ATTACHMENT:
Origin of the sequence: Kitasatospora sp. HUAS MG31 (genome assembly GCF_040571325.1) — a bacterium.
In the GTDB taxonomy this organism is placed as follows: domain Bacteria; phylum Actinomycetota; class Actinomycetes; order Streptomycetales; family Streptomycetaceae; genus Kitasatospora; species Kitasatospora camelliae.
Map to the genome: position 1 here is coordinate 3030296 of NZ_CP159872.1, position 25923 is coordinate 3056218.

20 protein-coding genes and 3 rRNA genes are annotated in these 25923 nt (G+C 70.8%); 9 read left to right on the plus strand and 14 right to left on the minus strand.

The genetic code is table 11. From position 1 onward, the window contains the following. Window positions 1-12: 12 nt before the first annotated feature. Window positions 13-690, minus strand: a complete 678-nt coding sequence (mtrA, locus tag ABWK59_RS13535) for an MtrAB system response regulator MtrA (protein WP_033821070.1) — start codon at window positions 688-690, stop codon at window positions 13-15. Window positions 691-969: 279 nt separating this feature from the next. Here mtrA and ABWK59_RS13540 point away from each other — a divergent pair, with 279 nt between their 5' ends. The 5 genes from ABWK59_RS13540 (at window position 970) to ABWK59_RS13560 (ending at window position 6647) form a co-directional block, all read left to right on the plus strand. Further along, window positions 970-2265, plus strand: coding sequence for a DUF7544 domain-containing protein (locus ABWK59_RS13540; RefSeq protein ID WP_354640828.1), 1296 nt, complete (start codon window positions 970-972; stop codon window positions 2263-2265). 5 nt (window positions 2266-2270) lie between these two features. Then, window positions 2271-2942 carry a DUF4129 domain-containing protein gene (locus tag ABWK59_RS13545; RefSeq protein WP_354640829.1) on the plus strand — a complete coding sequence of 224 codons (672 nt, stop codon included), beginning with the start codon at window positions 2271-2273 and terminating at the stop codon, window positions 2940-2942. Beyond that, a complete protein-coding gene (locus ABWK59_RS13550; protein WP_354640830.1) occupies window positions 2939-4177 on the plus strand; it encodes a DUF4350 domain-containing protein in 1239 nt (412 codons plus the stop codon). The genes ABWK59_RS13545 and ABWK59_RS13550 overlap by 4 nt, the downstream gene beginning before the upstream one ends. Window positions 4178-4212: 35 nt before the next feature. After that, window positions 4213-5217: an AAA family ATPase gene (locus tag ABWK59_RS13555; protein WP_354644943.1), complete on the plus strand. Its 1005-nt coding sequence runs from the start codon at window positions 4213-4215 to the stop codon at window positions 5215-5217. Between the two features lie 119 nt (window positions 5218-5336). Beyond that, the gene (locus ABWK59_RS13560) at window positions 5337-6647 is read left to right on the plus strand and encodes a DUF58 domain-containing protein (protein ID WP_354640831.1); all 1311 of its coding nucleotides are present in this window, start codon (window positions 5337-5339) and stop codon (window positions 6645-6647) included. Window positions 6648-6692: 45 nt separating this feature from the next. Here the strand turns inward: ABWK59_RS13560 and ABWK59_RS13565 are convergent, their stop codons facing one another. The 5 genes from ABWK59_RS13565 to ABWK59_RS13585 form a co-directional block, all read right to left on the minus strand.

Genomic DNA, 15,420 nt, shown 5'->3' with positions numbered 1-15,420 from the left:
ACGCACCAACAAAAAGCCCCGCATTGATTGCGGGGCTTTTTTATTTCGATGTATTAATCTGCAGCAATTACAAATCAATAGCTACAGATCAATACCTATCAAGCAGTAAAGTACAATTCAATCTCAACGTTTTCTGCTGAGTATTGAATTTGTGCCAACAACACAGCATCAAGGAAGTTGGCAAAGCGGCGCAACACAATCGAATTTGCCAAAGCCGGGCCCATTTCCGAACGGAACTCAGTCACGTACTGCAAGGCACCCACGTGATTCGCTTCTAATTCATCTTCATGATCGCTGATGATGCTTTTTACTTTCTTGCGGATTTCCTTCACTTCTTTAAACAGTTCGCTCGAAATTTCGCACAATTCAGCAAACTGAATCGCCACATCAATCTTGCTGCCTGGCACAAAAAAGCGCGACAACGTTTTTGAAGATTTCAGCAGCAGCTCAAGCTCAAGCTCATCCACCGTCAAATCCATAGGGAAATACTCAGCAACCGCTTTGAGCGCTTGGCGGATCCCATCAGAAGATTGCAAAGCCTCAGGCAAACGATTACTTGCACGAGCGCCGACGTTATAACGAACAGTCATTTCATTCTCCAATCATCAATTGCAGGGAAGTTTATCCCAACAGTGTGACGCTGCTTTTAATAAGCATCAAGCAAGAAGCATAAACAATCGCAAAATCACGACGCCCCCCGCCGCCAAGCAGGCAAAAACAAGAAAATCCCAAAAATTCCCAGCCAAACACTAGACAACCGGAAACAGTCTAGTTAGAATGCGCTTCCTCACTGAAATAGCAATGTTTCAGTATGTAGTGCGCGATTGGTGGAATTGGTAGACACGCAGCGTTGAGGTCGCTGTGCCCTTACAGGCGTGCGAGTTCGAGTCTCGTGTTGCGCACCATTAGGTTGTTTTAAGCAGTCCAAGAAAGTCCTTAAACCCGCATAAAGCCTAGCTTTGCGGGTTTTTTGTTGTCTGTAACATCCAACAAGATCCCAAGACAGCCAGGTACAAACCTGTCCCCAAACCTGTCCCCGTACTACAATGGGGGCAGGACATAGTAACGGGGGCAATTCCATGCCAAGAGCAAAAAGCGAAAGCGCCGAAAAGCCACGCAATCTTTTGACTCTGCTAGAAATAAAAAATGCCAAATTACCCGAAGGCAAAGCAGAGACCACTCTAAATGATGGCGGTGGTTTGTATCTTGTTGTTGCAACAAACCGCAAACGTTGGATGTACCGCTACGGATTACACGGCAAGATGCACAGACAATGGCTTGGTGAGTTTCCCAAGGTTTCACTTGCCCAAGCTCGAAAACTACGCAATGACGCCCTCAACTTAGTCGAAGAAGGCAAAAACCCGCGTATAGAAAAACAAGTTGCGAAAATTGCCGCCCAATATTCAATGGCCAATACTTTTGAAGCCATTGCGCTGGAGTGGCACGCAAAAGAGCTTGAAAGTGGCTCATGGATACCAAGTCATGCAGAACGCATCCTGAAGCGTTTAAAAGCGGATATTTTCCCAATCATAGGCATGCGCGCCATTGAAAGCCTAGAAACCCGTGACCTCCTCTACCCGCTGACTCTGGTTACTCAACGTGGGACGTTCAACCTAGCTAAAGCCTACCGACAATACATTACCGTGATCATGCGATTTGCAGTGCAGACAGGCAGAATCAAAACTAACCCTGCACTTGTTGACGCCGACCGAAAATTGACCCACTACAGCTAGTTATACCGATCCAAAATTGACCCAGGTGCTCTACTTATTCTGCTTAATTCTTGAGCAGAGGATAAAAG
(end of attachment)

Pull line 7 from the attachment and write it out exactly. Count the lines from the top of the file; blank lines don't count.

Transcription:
ACGCACCAACAAAAAGCCCCGCATTGATTGCGGGGCTTTTTTATTTCGATGTATTAATCTGCAGCAATTACAAATCAATAGCTACAGATCAATACCTATCAAGCAGTAAAGTACAATTCAATCTCAACGTTTTCTGCTGAGTATTGAATTTGTGCCAACAACACAGCATCAAGGAAGTTGGCAAAGCGGCGCAACACAATCGAATTTGCCAAAGCCGGGCCCATTTCCGAACGGAACTCAGTCACGTACTGCAAGGCACCCACGTGATTCGCTTCTAATTCATCTTCATGATCGCTGATGATGCTTTTTACTTTCTTGCGGATTTCCTTCACTTCTTTAAACAGTTCGCTCGAAATTTCGCACAATTCAGCAAACTGAATCGCCACATCAATCTTGCTGCCTGGCACAAAAAAGCGCGACAACGTTTTTGAAGATTTCAGCAGCAGCTCAAGCTCAAGCTCATCCACCGTCAAATCCATAGGGAAATACTCAGCAACCGCTTTGAGCGCTTGGCGGATCCCATCAGAAGATTGCAAAGCCTCAGGCAAACGATTACTTGCACGAGCGCCGACGTTATAACGAACAGTCATTTCATTCTCCAATCATCAATTGCAGGGAAGTTTATCCCAACAGTGTGACGCTGCTTTTAATAAGCATCAAGCAAGAAGCATAAACAATCGCAAAATCACGACGCCCCCCGCCGCCAAGCAGGCAAAAACAAGAAAATCCCAAAAATTCCCAGCCAAACACTAGACAACCGGAAACAGTCTAGTTAGAATGCGCTTCCTCACTGAAATAGCAATGTTTCAGTATGTAGTGCGCGATTGGTGGAATTGGTAGACACGCAGCGTTGAGGTCGCTGTGCCCTTACAGGCGTGCGAGTTCGAGTCTCGTGTTGCGCACCATTAGGTTGTTTTAAGCAGTCCAAGAAAGTCCTTAAACCCGCATAAAGCCTAGCTTTGCGGGTTTTTTGTTGTCTGTAACATCCAACAAGATCCCAAGACAGCCAGGTACAAACCTGTCCCCAAACCTGTCCCCGTACTACAATGGGGGCAGGACATAGTAACGGGGGCAATTCCATGCCAAGAGCAAAAAGCGAAAGCGCCGAAAAGCCACGCAATCTTTTGACTCTGCTAGAAATAAAAAATGCCAAATTACCCGAAGGCAAAGCAGAGACCACTCTAAATGATGGCGGTGGTTTGTATCTTGTTGTTGCAACAAACCGCAAACGTTGGATGTACCGCTACGGATTACACGGCAAGATGCACAGACAATGGCTTGGTGAGTTTCCCAAGGTTTCACTTGCCCAAGCTCGAAAACTACGCAATGACGCCCTCAACTTAGTCGAAGAAGGCAAAAACCCGCGTATAGAAAAACAAGTTGCGAAAATTGCCGCCCAATATTCAATGGCCAATACTTTTGAAGCCATTGCGCTGGAGTGGCACGCAAAAGAGCTTGAAAGTGGCTCATGGATACCAAGTCATGCAGAACGCATCCTGAAGCGTTTAAAAGCGGATATTTTCCCAATCATAGGCATGCGCGCCATTGAAAGCCTAGAAACCCGTGACCTCCTCTACCCGCTGACTCTGGTTACTCAACGTGGGACGTTCAACCTAGCTAAAGCCTACCGACAATACATTACCGTGATCATGCGATTTGCAGTGCAGACAGGCAGAATCAAAACTAACCCTGCACTTGTTGACGCCGACCGAAAATTGACCCACTACAGCTAGTTATACCGATCCAAAATTGACCCAGGTGCTCTACTTATTCTGCTTAATTCTTGAGCAGAGGATAAAAG